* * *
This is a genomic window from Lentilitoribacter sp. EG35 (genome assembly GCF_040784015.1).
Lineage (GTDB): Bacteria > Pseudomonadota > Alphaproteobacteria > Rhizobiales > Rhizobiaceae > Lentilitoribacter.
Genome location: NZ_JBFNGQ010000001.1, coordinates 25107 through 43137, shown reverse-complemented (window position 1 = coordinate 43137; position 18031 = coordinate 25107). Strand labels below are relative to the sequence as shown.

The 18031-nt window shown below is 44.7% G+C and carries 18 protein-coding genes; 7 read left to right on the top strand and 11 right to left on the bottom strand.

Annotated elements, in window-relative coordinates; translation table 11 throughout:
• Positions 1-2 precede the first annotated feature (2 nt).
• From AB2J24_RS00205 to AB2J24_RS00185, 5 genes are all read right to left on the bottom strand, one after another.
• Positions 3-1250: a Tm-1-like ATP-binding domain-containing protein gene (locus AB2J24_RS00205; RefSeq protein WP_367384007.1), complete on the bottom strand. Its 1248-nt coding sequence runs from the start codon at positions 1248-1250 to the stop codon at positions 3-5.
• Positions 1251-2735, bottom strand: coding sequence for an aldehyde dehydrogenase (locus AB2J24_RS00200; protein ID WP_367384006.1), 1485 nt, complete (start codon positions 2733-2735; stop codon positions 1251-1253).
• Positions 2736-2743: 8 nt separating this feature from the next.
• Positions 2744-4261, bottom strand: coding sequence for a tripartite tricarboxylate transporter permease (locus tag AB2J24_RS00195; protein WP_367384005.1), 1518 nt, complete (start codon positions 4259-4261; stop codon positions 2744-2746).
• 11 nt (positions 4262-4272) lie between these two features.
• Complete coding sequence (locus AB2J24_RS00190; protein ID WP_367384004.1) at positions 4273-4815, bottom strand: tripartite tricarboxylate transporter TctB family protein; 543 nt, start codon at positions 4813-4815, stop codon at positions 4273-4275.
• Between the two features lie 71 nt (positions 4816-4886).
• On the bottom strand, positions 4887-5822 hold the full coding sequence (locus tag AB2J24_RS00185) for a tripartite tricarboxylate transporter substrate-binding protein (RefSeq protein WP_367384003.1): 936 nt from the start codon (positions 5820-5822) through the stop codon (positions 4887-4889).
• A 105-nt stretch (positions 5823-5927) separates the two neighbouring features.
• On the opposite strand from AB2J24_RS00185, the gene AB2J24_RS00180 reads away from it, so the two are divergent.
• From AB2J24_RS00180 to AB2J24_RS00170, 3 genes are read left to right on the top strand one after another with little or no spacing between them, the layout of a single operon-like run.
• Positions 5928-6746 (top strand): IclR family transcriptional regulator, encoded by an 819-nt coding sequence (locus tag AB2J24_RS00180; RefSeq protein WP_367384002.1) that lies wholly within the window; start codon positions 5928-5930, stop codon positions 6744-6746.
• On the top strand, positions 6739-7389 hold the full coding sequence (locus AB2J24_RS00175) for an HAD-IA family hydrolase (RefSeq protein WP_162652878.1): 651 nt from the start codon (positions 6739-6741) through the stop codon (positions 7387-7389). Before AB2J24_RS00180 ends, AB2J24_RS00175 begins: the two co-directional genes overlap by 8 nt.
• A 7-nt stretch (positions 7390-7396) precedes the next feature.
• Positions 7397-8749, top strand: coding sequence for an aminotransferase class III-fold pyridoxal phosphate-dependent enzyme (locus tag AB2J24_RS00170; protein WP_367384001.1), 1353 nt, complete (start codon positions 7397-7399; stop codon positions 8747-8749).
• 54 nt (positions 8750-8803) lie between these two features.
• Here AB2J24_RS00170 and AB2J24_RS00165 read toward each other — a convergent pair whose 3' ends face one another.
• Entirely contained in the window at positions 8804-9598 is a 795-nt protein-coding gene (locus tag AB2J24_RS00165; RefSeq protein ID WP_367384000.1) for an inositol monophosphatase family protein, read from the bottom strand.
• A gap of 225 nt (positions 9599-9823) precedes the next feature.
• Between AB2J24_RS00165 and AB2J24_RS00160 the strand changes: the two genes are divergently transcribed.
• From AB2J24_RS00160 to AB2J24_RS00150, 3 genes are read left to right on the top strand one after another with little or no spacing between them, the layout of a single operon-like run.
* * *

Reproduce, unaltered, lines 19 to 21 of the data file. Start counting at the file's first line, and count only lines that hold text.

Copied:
• Positions 5928-6746 (top strand): IclR family transcriptional regulator, encoded by an 819-nt coding sequence (locus tag AB2J24_RS00180; RefSeq protein WP_367384002.1) that lies wholly within the window; start codon positions 5928-5930, stop codon positions 6744-6746.
• On the top strand, positions 6739-7389 hold the full coding sequence (locus AB2J24_RS00175) for an HAD-IA family hydrolase (RefSeq protein WP_162652878.1): 651 nt from the start codon (positions 6739-6741) through the stop codon (positions 7387-7389). Before AB2J24_RS00180 ends, AB2J24_RS00175 begins: the two co-directional genes overlap by 8 nt.
• A 7-nt stretch (positions 7390-7396) precedes the next feature.